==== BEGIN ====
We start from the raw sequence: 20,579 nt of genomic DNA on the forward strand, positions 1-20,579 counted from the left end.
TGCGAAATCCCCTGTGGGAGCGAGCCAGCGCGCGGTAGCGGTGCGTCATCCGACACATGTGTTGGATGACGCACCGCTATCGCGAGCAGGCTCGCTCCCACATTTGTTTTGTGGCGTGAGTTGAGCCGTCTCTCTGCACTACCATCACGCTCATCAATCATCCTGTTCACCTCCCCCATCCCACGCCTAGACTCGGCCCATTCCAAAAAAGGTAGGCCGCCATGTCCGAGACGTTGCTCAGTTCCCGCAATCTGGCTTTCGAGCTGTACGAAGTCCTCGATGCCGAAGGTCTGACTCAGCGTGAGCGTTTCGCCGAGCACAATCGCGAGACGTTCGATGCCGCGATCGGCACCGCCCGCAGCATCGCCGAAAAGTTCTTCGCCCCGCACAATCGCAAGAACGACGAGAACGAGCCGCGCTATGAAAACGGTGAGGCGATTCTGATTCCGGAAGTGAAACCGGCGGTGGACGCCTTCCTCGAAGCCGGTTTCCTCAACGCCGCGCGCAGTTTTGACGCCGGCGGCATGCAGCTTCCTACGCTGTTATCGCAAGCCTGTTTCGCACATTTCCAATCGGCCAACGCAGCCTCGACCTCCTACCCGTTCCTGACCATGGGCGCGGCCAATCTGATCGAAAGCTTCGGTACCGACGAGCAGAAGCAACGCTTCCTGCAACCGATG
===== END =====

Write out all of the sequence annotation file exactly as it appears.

We start from the raw sequence: 20,579 nt of genomic DNA on the forward strand, positions 1-20,579 counted from the left end.
TGCGAAATCCCCTGTGGGAGCGAGCCAGCGCGCGGTAGCGGTGCGTCATCCGACACATGTGTTGGATGACGCACCGCTATCGCGAGCAGGCTCGCTCCCACATTTGTTTTGTGGCGTGAGTTGAGCCGTCTCTCTGCACTACCATCACGCTCATCAATCATCCTGTTCACCTCCCCCATCCCACGCCTAGACTCGGCCCATTCCAAAAAAGGTAGGCCGCCATGTCCGAGACGTTGCTCAGTTCCCGCAATCTGGCTTTCGAGCTGTACGAAGTCCTCGATGCCGAAGGTCTGACTCAGCGTGAGCGTTTCGCCGAGCACAATCGCGAGACGTTCGATGCCGCGATCGGCACCGCCCGCAGCATCGCCGAAAAGTTCTTCGCCCCGCACAATCGCAAGAACGACGAGAACGAGCCGCGCTATGAAAACGGTGAGGCGATTCTGATTCCGGAAGTGAAACCGGCGGTGGACGCCTTCCTCGAAGCCGGTTTCCTCAACGCCGCGCGCAGTTTTGACGCCGGCGGCATGCAGCTTCCTACGCTGTTATCGCAAGCCTGTTTCGCACATTTCCAATCGGCCAACGCAGCCTCGACCTCCTACCCGTTCCTGACCATGGGCGCGGCCAATCTGATCGAAAGCTTCGGTACCGACGAGCAGAAGCAACGCTTCCTGCAACCGATG